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Vail: Technology can be overused; don’t live life online or keep stuff there

By Joshua Vail
On October 12, 2010

Here I am, sitting in front of two computers.

On one, I have pages I'm laying out. You're reading one of them right now, unless you're reading this online in which case you're not reading one of them.

On the other, I'm writing this. One of them is a school computer, the other is my laptop.

They're running different operating systems and different software, and I'm able to switch between them seamlessly.

I'm a geek. I love technology. When the new testing version of my favorite software programs come out, I jump on it. Why wait for the makers to release it before I get to see all the shiny new features?

But I also have a concern when everyone is rushing to the next big thing in technology. Example: VHS tapes. They gave way to DVDs, which are going out in favor of Blu-ray.

This jump in quality corresponds with a loss of information. I'm not talking about individual pieces of data, but works that aren't considered worthy to make the jump. I'm talking about movies that simply disappear from the public consciousness, either into bargain bins or collections that never see the light of day.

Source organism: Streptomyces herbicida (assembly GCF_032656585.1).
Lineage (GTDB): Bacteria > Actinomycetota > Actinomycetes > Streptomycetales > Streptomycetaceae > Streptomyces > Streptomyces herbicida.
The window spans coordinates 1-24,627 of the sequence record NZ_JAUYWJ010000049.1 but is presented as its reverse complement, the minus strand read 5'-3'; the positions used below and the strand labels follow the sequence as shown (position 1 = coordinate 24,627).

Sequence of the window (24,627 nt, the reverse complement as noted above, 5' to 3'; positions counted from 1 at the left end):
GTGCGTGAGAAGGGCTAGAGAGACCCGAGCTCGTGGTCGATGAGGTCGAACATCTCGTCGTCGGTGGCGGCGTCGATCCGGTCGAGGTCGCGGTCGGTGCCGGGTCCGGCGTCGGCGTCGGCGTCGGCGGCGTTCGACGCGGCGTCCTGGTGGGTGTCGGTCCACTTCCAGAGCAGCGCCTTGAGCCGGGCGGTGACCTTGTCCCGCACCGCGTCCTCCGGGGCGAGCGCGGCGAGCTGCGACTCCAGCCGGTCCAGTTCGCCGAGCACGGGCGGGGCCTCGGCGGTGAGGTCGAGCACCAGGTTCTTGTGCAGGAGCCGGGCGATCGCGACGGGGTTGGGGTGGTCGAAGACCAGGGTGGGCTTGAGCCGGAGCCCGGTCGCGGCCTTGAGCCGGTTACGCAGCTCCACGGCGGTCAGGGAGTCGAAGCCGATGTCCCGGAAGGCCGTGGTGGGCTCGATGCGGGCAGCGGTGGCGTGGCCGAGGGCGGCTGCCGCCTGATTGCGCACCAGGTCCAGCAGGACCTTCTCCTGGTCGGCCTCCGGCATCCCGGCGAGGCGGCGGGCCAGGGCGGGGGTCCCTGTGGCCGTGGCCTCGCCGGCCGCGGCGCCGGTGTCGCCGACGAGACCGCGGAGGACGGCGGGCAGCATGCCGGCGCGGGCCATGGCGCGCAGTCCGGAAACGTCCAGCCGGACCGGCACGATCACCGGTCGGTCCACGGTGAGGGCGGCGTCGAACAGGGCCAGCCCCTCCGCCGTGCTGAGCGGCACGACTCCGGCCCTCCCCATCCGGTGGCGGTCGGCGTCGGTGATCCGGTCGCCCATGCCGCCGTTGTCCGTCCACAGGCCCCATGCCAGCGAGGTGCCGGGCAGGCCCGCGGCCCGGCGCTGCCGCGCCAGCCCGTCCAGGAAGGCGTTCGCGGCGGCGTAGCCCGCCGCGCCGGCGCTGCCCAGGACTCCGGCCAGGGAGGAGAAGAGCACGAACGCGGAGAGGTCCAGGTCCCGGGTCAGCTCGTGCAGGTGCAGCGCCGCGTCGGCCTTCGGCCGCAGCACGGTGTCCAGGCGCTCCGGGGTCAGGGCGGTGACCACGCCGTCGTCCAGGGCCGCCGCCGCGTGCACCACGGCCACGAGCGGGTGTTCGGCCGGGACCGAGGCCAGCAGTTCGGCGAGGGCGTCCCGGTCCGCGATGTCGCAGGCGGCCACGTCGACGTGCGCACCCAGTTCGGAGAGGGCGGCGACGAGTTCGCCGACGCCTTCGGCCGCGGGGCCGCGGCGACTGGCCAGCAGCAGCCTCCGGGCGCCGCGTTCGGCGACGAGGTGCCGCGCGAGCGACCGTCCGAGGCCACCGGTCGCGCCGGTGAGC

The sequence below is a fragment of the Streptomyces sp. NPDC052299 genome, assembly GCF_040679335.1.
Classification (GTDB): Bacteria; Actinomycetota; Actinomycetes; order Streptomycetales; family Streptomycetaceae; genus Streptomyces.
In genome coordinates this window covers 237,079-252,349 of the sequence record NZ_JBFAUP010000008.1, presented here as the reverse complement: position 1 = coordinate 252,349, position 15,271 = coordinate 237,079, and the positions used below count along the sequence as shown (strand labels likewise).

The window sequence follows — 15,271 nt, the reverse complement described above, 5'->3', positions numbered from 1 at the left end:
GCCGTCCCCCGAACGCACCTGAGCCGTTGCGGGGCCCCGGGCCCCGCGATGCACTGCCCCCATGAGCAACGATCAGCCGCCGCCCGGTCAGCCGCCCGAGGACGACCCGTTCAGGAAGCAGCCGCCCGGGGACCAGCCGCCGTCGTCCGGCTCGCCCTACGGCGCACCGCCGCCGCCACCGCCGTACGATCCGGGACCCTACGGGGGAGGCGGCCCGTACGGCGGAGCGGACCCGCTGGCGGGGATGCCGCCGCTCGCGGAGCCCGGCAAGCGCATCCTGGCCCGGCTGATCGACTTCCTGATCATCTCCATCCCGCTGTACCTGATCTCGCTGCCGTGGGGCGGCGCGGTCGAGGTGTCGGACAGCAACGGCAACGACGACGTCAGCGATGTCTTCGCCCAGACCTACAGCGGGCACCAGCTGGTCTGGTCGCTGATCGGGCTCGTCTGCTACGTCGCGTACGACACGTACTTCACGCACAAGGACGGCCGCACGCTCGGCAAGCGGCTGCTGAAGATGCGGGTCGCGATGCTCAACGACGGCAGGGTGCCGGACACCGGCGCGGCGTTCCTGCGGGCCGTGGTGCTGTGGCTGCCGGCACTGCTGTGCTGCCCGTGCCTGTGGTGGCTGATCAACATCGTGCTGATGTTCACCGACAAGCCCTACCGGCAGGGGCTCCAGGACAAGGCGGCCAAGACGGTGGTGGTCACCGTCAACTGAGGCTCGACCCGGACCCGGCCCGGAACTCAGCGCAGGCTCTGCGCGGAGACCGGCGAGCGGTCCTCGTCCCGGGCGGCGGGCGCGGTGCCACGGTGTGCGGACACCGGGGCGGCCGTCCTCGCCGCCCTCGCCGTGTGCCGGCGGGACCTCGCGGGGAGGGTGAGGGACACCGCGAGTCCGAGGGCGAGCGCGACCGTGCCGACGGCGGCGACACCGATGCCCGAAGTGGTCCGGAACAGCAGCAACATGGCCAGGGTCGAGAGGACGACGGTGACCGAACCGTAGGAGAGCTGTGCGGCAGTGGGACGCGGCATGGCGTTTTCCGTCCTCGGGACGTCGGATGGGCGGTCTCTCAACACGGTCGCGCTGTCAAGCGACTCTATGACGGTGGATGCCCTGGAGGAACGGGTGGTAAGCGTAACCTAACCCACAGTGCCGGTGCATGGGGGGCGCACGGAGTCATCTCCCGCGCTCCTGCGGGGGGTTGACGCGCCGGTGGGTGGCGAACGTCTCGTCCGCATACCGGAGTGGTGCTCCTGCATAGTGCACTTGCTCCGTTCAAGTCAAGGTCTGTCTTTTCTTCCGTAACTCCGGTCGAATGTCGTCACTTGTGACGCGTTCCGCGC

The same thing happens to everything even without the advance of technology. The greatest piece of music ever written? Most likely gone, lost forever to history. The greatest piece of literature? It is Equally likely that we have no record of it.

While most of the great works have hopefully survived, we can be sure that much of what has been written, sung or spoken, that had value, has been lost to history.

So what happens when we throw in the fact that ever-growing amounts of art, literature and music are stored in fragile digital forms? I don't mean fragile as in breakable, though I could easily write a novel, burn it to a CD then snap the CD in half, effectively destroying that work forever.

When I say fragile, I mean in three or four years that CD may be obsolete. In ten years the file format I saved the novel in won't be readable on a modern computer. In 30 years it will cost some absurd amount of dollars to read the disc, and in 50 years the disc will start to deteriorate and nothing will read it.

If I have that novel printed on the right paper with the right ink, it could last for hundreds of years.

My final and most important example is Facebook. I could be wrong, but I imagine there's a fair possibility that Facebook will NOT become the next Google. Something else will take its place, the same way that Facebook eclipsed MySpace in popularity.

So what happens when your life is on Facebook and everyone leaves? What happens when there are pictures on there, thousands of conversations, hundreds of connections...and they all become obsolete?

This is not to say anything against social media or technology. I love technology. I just worry when a place that could potentially cease to be is the place we live our lives, just like I worry that a medium that could cease to be is the place we store our art.

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